The benefits don’t stop with positive health outcomes, you’re brain gets a boost too. Productivity is shown to increase when standing while performing a task (I am standing as I type this). A study published in the journal IIE Transactions on Occupational Ergonomics and Human Factors showed that after one month workers that stood in a call center had 23% more successful calls than seated workers. This benefit increased with time too. At six months those same employees that were in the standing group reported 53% more successful calls. The study also included position monitors and measured time standing and time seated. The standing group sat an average of 1.6 hours less than the seated group. This appears to be fairly minimal time for a big payoff.

WALK. I could write several pages discussing the benefits of walking. The fidget spinner of two years ago was the step counter. People were counting steps and doing their best to reach the magical 10,000 number. We need to continue that practice. I think everyone has heard this before, but it doesn’t hurt to mention the benefits again. Walking is a safe, easy and cheap way to maintain health. Walking has positive benefits for managing heart disease, blood pressure, metabolic disorders (diabetes), and weight. It also helps to strengthen bones, and gets the blood flowing in the legs (sitting can contribute to blood clots). It can also have benefits for posture, balance and coordination as well as having an overall positive impact on mood. Enough? Lets put it all together.


“The workplace triathlon”

Sit: Do this the least amount of time during the day.

Stand: Increase the number of hours you stand at your work station to complete tasks.

Walk: Walk on breaks. Modify your lunch time so you can devote time to walking. Invite your friends and create challenges for each other.

The majority of Americans are corporate athletes. If possible, we need to exhaust every option to change how we perform that sport to have positive impacts on the health of the workforce. Workers get a chance to live healthier, disease free lifestyles and employers gain more productive pain-free employees. In the end, everyone finishes a winner.

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OSHA has just published their web page dedicated to Safe and Sound Week June 12-18 2017. The have laid out several steps to take leading up to Safe and Sound Week. The site also provides several suggestions for activities for both management and workers, along with several modifiable options to advertise Safe and Sound Week at your company.
Every successful Health and safety initiative at an organization starts at the top. Visible engagement by leadership in the promotion of these events helps the management Read more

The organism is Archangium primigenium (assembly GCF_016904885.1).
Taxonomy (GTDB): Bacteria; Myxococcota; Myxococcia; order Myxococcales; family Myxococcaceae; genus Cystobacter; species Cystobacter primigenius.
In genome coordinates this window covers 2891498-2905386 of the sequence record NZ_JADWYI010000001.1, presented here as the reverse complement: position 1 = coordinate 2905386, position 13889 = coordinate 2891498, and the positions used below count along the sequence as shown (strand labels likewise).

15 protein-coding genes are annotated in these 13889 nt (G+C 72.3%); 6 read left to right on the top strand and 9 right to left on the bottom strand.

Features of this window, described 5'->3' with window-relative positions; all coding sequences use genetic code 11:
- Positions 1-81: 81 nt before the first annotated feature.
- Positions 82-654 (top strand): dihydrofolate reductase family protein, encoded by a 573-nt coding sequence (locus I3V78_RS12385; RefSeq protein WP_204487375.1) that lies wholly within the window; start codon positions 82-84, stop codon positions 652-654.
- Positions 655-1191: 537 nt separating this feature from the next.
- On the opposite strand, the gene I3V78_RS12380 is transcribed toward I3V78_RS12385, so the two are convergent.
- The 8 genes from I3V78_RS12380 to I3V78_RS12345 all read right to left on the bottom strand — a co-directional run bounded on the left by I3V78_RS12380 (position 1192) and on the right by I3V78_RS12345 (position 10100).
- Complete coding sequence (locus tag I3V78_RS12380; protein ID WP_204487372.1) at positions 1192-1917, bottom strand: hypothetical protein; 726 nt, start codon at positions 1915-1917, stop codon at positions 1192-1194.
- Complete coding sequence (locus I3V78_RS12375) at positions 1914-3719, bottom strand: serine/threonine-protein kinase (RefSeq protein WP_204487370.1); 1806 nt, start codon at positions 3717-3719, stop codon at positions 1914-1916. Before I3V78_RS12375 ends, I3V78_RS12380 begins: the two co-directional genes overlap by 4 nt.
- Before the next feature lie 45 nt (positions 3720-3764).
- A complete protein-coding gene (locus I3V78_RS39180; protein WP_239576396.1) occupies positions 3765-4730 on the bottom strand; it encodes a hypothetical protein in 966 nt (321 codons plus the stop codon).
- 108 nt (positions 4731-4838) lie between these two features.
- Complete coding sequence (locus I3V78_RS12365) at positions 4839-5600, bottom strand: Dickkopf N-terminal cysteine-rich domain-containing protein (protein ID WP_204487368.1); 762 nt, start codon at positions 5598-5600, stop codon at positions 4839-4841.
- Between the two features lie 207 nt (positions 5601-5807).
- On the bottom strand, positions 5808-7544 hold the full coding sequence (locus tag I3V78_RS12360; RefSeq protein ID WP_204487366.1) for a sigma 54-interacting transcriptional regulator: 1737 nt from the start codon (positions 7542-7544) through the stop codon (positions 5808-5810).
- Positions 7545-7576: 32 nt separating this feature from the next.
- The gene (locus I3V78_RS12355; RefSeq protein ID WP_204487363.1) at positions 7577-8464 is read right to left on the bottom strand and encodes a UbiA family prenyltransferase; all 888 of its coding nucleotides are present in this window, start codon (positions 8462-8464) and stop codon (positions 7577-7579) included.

Musculoskeletal disorders in the form of overexertion caused sprain and strain injuries along with repetitive motion injuries were responsible for costing employers over $16 billion in 2013 and accounted for 27% of all reported injuries. Some of the most common MSDs include:

  • Epicondylitis
  • Carpal Tunnel Syndrome
  • Sciatica
  • Low Back Pain
  • Tendonitis
  • Ligament Sprain
  • Thoracic Outlet Syndrome
  • Muscle Strain
  • Plantar fasciitis

These disorders typically occur over a period of time and may have some noticeable signs and symptoms before they progress to a chronic condition. The typical progression may include the following steps:

  • Exposure to risk factor (overexertion/repetitive motion)
  • Fatigue of the exposed anatomy and limited recovery time
  • Soft tissues reach the limit of sustaining the outside forces
  • Ache or discomfort progresses to a chronic condition

Prevention and early recognition, and quick, appropriate intervention can stop the progression of these disorders to costly conditions. Some steps to take include:

  • Adjust the job to the worker
  • Decrease common motions known to cause injury
  • Educate employees how to recognize MSDs
  • Implement an on-site solution for addressing early signs of MSDs

Occupational exposure to heat can result in injuries, disease, reduced productivity, and death. To address this hazard, the National Institute for Occupational Safety and Health (NIOSH) has evaluated the scientific data on heat stress and hot environments and has updated the Criteria for a Recommended Standard: Occupational Exposure to Hot Environments. Read more

To date, there is little information to assist people interested in purchasing alternative keyboards. While the scientific evidence about whether alternative keyboards prevent musculoskeletal disorders is inconclusive at this time, this document provides basic information about common alternative keyboard designs and their effects on work posture.

Alternative Keyboards[PDF – 471 KB]


Musculoskeletal disorders (MSDs) were recognized as having occupational etiologic factors as early as the beginning of the 18th century. However, it was not until the 1970’s that occupational factors were examined using epidemiologic methods, and the work-relatedness of these conditions began appearing regularly in the international scientific literature. Since then Read more